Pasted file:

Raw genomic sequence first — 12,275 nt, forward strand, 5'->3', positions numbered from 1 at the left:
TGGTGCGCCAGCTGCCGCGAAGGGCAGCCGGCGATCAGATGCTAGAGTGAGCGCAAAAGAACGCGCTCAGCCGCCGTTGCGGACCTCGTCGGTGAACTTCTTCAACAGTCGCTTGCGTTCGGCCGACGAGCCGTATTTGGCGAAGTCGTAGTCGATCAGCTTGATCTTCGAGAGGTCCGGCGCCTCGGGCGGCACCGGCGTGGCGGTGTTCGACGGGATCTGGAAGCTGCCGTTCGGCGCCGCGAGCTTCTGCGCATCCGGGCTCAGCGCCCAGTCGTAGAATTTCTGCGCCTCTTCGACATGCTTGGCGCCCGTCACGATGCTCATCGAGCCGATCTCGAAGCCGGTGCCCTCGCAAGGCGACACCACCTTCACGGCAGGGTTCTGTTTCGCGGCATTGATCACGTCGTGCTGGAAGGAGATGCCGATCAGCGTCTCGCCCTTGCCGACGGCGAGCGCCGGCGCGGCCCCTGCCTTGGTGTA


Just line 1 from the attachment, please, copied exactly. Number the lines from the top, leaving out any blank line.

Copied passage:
Raw genomic sequence first — 12,275 nt, forward strand, 5'->3', positions numbered from 1 at the left: